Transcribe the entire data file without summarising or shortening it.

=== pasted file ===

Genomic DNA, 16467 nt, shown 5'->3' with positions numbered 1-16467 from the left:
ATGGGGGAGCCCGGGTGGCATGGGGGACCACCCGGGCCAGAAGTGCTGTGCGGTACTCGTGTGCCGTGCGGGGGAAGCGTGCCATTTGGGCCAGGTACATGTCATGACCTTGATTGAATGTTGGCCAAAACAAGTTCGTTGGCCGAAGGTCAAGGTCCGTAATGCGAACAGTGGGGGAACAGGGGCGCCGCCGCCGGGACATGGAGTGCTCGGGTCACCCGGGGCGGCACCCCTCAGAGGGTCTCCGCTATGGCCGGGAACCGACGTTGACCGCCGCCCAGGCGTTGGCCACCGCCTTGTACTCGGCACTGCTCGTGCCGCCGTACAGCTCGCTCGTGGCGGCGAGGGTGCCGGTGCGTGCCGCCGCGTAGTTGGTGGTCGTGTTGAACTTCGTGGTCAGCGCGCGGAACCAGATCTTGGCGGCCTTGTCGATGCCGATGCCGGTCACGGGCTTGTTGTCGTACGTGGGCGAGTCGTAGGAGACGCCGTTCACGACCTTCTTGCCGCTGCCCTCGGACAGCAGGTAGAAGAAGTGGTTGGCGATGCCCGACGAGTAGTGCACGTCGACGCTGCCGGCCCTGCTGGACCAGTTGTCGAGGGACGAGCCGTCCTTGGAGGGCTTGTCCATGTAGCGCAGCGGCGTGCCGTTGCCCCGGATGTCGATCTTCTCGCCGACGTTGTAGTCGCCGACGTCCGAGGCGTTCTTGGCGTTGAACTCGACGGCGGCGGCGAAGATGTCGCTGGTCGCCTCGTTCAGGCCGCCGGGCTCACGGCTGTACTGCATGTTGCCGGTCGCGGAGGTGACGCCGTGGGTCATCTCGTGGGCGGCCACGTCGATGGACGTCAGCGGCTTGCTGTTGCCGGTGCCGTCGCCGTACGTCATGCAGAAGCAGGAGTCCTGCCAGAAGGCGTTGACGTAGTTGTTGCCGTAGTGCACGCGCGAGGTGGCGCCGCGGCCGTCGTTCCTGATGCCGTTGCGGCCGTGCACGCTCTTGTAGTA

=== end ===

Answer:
Genomic DNA, 16467 nt, shown 5'->3' with positions numbered 1-16467 from the left:
ATGGGGGAGCCCGGGTGGCATGGGGGACCACCCGGGCCAGAAGTGCTGTGCGGTACTCGTGTGCCGTGCGGGGGAAGCGTGCCATTTGGGCCAGGTACATGTCATGACCTTGATTGAATGTTGGCCAAAACAAGTTCGTTGGCCGAAGGTCAAGGTCCGTAATGCGAACAGTGGGGGAACAGGGGCGCCGCCGCCGGGACATGGAGTGCTCGGGTCACCCGGGGCGGCACCCCTCAGAGGGTCTCCGCTATGGCCGGGAACCGACGTTGACCGCCGCCCAGGCGTTGGCCACCGCCTTGTACTCGGCACTGCTCGTGCCGCCGTACAGCTCGCTCGTGGCGGCGAGGGTGCCGGTGCGTGCCGCCGCGTAGTTGGTGGTCGTGTTGAACTTCGTGGTCAGCGCGCGGAACCAGATCTTGGCGGCCTTGTCGATGCCGATGCCGGTCACGGGCTTGTTGTCGTACGTGGGCGAGTCGTAGGAGACGCCGTTCACGACCTTCTTGCCGCTGCCCTCGGACAGCAGGTAGAAGAAGTGGTTGGCGATGCCCGACGAGTAGTGCACGTCGACGCTGCCGGCCCTGCTGGACCAGTTGTCGAGGGACGAGCCGTCCTTGGAGGGCTTGTCCATGTAGCGCAGCGGCGTGCCGTTGCCCCGGATGTCGATCTTCTCGCCGACGTTGTAGTCGCCGACGTCCGAGGCGTTCTTGGCGTTGAACTCGACGGCGGCGGCGAAGATGTCGCTGGTCGCCTCGTTCAGGCCGCCGGGCTCACGGCTGTACTGCATGTTGCCGGTCGCGGAGGTGACGCCGTGGGTCATCTCGTGGGCGGCCACGTCGATGGACGTCAGCGGCTTGCTGTTGCCGGTGCCGTCGCCGTACGTCATGCAGAAGCAGGAGTCCTGCCAGAAGGCGTTGACGTAGTTGTTGCCGTAGTGCACGCGCGAGGTGGCGCCGCGGCCGTCGTTCCTGATGCCGTTGCGGCCGTGCACGCTCTTGTAGTA